Posted 10 months ago
On the road today catching up with family pre-Xmas and stopped at a favourite country collectibles store.
Saw this brooch/pendant in a bit of a grubby state then realised it had a Victorian Registration Lozenge.
Overall size is about 45mm square, the four panels are about 18mm square. When I looked at it more closely I saw the extremely fine Celtic interlace carving on the four bog oak panels. The detail is so fine that at first I wondered if the panels were moulded in vulcanite or gutta percha.
However when I looked up the registration mark I found the top mark (II) designates the class of "wood" and the hot pin test confirmed it. The date from the lozenge reads 7 March 1865 which is the year there was an International Exhibition in Dublin (International Exhibition of Arts and Manufactures), so maybe this was an exhibition piece or souvenir?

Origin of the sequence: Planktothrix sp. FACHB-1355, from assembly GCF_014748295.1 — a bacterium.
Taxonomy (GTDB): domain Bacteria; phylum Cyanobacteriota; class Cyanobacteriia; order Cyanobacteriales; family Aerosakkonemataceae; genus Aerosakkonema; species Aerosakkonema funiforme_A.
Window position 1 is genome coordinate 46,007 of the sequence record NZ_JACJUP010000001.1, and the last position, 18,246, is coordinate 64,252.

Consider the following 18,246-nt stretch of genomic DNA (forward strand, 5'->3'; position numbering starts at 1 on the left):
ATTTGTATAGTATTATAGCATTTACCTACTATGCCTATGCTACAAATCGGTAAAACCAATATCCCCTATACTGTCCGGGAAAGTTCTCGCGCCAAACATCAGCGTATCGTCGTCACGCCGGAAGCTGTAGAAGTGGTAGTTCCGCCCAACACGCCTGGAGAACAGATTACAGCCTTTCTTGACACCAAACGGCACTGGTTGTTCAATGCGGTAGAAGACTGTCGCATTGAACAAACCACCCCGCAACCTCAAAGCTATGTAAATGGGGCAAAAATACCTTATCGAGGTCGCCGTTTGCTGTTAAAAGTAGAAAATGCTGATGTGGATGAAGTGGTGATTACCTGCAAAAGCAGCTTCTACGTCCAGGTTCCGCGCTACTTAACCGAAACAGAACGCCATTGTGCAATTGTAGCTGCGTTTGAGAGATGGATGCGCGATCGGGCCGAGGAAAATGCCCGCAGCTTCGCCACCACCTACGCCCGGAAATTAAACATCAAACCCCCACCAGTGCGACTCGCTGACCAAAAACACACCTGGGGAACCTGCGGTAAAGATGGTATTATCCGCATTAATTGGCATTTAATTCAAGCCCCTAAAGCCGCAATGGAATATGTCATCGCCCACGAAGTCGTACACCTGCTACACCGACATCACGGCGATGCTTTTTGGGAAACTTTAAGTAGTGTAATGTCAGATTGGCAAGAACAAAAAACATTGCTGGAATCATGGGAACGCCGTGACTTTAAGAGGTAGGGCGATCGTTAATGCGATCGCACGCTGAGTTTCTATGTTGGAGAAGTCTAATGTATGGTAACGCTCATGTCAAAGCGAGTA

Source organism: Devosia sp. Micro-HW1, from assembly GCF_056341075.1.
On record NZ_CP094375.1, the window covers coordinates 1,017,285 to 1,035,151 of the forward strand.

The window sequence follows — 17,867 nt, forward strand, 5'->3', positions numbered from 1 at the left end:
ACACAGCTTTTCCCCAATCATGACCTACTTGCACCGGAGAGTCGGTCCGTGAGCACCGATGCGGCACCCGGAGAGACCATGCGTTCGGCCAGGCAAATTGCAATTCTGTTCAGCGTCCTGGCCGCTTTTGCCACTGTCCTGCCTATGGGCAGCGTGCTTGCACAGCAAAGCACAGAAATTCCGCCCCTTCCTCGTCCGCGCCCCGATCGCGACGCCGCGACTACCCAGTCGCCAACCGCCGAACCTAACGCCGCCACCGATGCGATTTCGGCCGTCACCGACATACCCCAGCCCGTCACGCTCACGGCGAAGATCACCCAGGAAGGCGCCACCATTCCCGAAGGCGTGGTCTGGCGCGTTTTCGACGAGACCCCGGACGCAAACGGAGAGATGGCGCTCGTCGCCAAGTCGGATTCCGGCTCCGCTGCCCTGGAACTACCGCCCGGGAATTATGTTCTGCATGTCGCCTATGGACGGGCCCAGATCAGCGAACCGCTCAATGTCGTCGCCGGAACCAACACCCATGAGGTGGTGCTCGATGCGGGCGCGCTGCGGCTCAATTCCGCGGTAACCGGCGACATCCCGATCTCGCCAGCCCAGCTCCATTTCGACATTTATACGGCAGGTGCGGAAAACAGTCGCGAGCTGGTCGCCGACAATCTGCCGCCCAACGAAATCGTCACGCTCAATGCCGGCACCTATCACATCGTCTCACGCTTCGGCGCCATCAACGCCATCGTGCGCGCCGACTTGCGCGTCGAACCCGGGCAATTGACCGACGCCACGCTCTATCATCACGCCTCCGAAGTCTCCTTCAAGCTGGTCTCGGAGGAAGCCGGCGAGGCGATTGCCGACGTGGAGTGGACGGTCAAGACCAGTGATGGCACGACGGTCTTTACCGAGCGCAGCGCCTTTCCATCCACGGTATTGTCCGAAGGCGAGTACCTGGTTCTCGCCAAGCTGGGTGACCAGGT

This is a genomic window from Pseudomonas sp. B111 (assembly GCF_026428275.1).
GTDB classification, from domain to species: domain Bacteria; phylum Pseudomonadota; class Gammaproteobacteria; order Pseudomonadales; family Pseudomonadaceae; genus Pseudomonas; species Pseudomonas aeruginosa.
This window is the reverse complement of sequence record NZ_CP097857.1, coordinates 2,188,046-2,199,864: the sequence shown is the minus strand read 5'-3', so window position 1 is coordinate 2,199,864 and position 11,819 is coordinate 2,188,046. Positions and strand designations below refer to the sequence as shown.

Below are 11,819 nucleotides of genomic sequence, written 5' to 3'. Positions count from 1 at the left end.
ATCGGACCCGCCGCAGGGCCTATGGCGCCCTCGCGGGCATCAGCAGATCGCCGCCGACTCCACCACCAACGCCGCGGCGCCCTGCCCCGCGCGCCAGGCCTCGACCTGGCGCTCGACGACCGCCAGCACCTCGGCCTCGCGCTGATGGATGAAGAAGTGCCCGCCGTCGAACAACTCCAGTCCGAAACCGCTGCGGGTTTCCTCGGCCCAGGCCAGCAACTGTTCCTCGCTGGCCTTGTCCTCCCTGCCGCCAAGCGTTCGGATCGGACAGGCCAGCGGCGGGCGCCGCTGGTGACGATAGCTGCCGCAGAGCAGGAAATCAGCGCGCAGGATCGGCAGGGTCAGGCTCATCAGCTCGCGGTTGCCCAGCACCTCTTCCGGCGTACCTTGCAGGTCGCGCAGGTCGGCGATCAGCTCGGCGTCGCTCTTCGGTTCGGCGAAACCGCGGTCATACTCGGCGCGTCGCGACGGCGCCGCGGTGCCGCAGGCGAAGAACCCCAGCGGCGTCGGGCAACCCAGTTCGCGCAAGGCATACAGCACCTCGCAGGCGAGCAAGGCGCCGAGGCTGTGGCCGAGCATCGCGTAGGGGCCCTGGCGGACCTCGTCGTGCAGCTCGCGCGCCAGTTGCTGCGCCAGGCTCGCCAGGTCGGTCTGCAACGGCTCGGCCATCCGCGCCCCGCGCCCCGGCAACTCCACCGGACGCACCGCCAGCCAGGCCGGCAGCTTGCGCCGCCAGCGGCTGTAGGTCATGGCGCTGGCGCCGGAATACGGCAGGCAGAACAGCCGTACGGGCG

Celtic Revival pieces float my boat so of course this came home with me. I'd love to find out who the maker was, it must have been someone significant to go to the trouble of registering the design, any further info will be gratefully received.
Will add a link below in first comment on how to interpret British Registration Lozenges.